And in that, there is fullness of joy.  You do not need to fear that your difficulty is God’s way of making you offer full atonement for your own iniquity.  Not so.  You, no matter what goes wrong in this life, no matter what is not the way you would like it, no matter how much unfulfillment you face, know this.  You have complete and perfect forgiveness for all your sins through Jesus Christ if you place your faith in him and you will never pay for your sins.  Christ has done that.  Christ has done that.

Second title given to the child of Christmas comes in verse 23.  This is one of the great, great titles that he bears.  “‘Behold, the virgin shall be with child and shall bear a son, and they shall call his name Immanuel,’ which translated means, ‘God with us.’”  He is not only Jesus, He is Immanuel.  And to see that at this time of year is to see a great reality. 

By the way, verse 23 is a quote from the Old Testament.  It is taken from Isaiah chapter 7 and verse 14.  Here, the angel of the Lord speaking to Joseph quotes Isaiah 7:14.  Let me tell you a little bit of background about that because you might wonder as you study the Bible why do you read along and all of a sudden, boom, here’s a prophecy about Messiah? 

Well, let me just give you a little bit of the background.  The scene in Isaiah chapter 7 is during the reign of King Ahaz in Judah.  You remember that after Solomon’s life the kingdom was split, Israel and the north ten tribes, Judah in the south with just Judah and the tribe of Benjamin.  The northern kingdom was apostate.  The southern kingdom at times was true to Jehovah God.  It is in the southern kingdom that Isaiah is prophesying.  It is in the southern kingdom that Ahaz is king.  Ahaz, by the way, is the son of one of the great kings, Uzziah. 

But Ahaz, though son of the great Uzziah, filled Jerusalem with idols.  He reinstated the worship of the pagan god Molech, which required, by the way, sacrificial burning of babies, and he burned his own baby on the altar to Molech.  He was so wicked and so evil that even wicked kings around him were upset at what he was doing. 

Two of them, a man named Rezin, who was king of Syria, and a man named Pekah, who was ruling over the area of Israel, that territory, decided to get rid of Ahaz.  So these two kings, Rezin and Pekah, were going to move against Ahaz to get him out.  In the face of such a threat, he decided to strengthen his hand, not by turning to God to preserve the Davidic line and preserve the people, but he decided to turn to the Assyrian king Tiglath-Pileser, feeling that if he made an alliance with this great Assyrian monarch, Rezin and Pekah would think a long time before they would attack him because of the formidable nature of this man and his powerful army.

In fact, he was so adamant about it that he went and plundered the temple, stole all the gold and silver and gave it to Tiglath-Pileser to buy him and buy his allegiance.  It was precisely at that time that God said, “Isaiah, you need to go have a talk with Ahaz.”  And so God sent Isaiah to Ahaz to confront him, to tell him not to trust the Assyrians, but trust God, the living God.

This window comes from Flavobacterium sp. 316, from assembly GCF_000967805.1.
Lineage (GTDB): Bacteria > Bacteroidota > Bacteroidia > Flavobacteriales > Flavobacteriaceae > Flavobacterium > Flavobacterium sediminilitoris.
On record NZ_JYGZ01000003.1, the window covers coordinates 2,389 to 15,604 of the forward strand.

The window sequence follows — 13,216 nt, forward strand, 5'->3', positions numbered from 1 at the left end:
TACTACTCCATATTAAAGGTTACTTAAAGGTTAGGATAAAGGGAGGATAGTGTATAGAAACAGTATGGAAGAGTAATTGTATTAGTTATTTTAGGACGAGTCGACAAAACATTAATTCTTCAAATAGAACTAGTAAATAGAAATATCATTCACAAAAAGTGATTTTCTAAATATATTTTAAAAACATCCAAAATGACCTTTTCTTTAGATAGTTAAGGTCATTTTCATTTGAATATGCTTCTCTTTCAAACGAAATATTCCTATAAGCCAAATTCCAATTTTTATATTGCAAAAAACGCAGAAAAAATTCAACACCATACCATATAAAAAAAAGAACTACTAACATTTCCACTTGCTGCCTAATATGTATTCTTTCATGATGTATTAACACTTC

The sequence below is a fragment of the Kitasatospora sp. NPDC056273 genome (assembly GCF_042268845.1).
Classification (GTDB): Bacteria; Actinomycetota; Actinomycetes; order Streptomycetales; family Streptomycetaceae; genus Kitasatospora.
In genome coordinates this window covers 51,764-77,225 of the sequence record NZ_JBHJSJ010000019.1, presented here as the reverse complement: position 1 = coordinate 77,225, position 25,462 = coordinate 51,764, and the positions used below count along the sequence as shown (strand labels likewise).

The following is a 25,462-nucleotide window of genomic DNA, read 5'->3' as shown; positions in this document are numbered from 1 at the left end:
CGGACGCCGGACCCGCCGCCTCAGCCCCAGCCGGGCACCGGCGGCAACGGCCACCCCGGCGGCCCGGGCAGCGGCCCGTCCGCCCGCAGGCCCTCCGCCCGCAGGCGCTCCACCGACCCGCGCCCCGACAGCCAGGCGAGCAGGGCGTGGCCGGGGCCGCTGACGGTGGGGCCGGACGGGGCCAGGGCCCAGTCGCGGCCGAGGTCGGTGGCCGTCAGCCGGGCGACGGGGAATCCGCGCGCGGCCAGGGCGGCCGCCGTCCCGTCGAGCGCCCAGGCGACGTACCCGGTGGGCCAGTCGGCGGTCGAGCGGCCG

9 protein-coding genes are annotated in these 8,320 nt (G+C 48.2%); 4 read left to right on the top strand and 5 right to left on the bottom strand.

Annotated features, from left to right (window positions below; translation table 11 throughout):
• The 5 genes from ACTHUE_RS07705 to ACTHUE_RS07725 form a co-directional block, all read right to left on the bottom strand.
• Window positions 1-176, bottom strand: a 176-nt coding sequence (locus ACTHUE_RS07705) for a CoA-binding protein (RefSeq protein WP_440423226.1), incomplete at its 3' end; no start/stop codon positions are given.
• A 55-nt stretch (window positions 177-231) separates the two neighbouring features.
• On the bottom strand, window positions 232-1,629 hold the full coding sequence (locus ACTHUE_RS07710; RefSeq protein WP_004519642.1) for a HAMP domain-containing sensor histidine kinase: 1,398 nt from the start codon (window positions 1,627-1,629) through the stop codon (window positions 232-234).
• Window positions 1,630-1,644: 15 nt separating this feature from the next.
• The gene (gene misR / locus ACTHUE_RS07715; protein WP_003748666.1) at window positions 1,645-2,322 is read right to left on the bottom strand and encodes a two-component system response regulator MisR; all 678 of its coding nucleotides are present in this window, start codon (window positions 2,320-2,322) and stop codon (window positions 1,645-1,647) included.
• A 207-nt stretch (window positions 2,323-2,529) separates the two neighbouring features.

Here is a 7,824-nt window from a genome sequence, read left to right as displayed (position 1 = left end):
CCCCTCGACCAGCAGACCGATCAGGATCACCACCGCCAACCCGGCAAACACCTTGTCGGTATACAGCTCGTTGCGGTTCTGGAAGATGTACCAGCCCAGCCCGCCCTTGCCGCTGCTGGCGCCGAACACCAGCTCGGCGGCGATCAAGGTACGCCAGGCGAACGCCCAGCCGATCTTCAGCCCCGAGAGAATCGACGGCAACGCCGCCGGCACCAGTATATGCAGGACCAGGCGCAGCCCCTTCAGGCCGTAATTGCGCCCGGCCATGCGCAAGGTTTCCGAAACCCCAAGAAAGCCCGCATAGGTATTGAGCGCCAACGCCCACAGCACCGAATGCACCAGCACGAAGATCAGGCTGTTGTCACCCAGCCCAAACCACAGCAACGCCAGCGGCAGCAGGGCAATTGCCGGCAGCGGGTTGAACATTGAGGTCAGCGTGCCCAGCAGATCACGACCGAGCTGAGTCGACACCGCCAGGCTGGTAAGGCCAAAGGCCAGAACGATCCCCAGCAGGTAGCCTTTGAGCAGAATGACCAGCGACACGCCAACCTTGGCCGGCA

In spite of all of his evil, he said, “God will preserve your people and God will preserve the Davidic line.  He will deliver you from those two kings.  You don’t need this alliance with the Assyrian.”  Ahaz refused to listen.  And it’s at that juncture that the prophet said this.  “Behold, the virgin shall be with child and shall bear a son, and they shall call His name Emmanuel.”

What’s he saying?  How does this fit?  He’s saying, “Look, God is saying to you no one will be allowed to destroy the people of God and no one will be allowed to destroy David’s royal line.  “The virgin shall be with child, shall bear a son, shall call his name Immanuel.”  This thing is going to go off the way it was planned.  That’s what he’s saying.  Even if the armies of Rezin and Pekah come against you, the virgin-born son of God who is Immanuel will come.

Now what does that mean?  Listen carefully to this.  What Isaiah is saying to him is God has promised not to forsake His people.  That’s what he’s saying.  You don’t have to fear these two petty kings.  God won’t forsake you.  In fact, when the Messiah comes, it will be God with us.  God not only will not forsake you, He will come among you.  That’s the point.  That’s the point.  Just trust Him.  He won’t forsake you.  Don’t you know His promise is to come and dwell among you?

What does Immanuel mean?  It means God lives among us.  It means God became a man.  God will be present with His people.  The child of Christmas is Immanuel, God with us.  That child that was born that day, though fully human, was also fully God.  In the Old Testament, the presence of God was in the tabernacle.  The presence of God was in the temple.  And now, in the New Testament, the presence of God is in a body in the person of Christ.  God with us.